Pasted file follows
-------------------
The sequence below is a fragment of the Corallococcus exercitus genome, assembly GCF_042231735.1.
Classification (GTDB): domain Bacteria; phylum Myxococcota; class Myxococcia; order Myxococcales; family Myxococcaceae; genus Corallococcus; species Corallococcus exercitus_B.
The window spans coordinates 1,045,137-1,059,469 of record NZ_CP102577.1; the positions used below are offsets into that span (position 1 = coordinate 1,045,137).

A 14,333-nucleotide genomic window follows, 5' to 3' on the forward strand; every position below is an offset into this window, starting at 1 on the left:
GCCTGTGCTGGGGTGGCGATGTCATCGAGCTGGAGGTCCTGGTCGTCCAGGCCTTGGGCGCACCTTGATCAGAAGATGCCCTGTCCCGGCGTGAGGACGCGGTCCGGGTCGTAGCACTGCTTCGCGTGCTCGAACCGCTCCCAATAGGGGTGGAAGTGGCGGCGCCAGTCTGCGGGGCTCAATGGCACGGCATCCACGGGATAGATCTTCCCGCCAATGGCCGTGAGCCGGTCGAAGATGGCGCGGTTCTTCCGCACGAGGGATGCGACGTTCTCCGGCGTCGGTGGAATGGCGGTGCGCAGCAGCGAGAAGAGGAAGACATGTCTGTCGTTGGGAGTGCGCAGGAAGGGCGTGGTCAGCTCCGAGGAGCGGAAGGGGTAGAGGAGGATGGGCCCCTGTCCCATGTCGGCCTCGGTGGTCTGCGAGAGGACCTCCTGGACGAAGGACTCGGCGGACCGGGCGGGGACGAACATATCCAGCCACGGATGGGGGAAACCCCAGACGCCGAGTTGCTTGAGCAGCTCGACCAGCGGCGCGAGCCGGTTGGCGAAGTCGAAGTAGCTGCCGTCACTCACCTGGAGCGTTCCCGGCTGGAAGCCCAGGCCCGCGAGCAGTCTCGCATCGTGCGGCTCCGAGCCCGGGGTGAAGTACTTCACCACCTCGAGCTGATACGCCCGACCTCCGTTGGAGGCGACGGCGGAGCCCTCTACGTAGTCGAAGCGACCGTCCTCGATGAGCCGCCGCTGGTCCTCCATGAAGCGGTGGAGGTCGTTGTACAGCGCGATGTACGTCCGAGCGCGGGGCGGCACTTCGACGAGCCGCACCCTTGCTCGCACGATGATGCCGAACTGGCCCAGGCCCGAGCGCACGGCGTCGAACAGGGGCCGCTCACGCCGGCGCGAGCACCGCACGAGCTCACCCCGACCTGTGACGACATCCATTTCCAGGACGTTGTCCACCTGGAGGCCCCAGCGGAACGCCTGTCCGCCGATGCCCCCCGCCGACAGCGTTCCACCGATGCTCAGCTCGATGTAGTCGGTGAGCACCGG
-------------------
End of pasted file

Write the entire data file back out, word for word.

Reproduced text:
The sequence below is a fragment of the Corallococcus exercitus genome, assembly GCF_042231735.1.
Classification (GTDB): domain Bacteria; phylum Myxococcota; class Myxococcia; order Myxococcales; family Myxococcaceae; genus Corallococcus; species Corallococcus exercitus_B.
The window spans coordinates 1,045,137-1,059,469 of record NZ_CP102577.1; the positions used below are offsets into that span (position 1 = coordinate 1,045,137).

A 14,333-nucleotide genomic window follows, 5' to 3' on the forward strand; every position below is an offset into this window, starting at 1 on the left:
GCCTGTGCTGGGGTGGCGATGTCATCGAGCTGGAGGTCCTGGTCGTCCAGGCCTTGGGCGCACCTTGATCAGAAGATGCCCTGTCCCGGCGTGAGGACGCGGTCCGGGTCGTAGCACTGCTTCGCGTGCTCGAACCGCTCCCAATAGGGGTGGAAGTGGCGGCGCCAGTCTGCGGGGCTCAATGGCACGGCATCCACGGGATAGATCTTCCCGCCAATGGCCGTGAGCCGGTCGAAGATGGCGCGGTTCTTCCGCACGAGGGATGCGACGTTCTCCGGCGTCGGTGGAATGGCGGTGCGCAGCAGCGAGAAGAGGAAGACATGTCTGTCGTTGGGAGTGCGCAGGAAGGGCGTGGTCAGCTCCGAGGAGCGGAAGGGGTAGAGGAGGATGGGCCCCTGTCCCATGTCGGCCTCGGTGGTCTGCGAGAGGACCTCCTGGACGAAGGACTCGGCGGACCGGGCGGGGACGAACATATCCAGCCACGGATGGGGGAAACCCCAGACGCCGAGTTGCTTGAGCAGCTCGACCAGCGGCGCGAGCCGGTTGGCGAAGTCGAAGTAGCTGCCGTCACTCACCTGGAGCGTTCCCGGCTGGAAGCCCAGGCCCGCGAGCAGTCTCGCATCGTGCGGCTCCGAGCCCGGGGTGAAGTACTTCACCACCTCGAGCTGATACGCCCGACCTCCGTTGGAGGCGACGGCGGAGCCCTCTACGTAGTCGAAGCGACCGTCCTCGATGAGCCGCCGCTGGTCCTCCATGAAGCGGTGGAGGTCGTTGTACAGCGCGATGTACGTCCGAGCGCGGGGCGGCACTTCGACGAGCCGCACCCTTGCTCGCACGATGATGCCGAACTGGCCCAGGCCCGAGCGCACGGCGTCGAACAGGGGCCGCTCACGCCGGCGCGAGCACCGCACGAGCTCACCCCGACCTGTGACGACATCCATTTCCAGGACGTTGTCCACCTGGAGGCCCCAGCGGAACGCCTGTCCGCCGATGCCCCCCGCCGACAGCGTTCCACCGATGCTCAGCTCGATGTAGTCGGTGAGCACCGG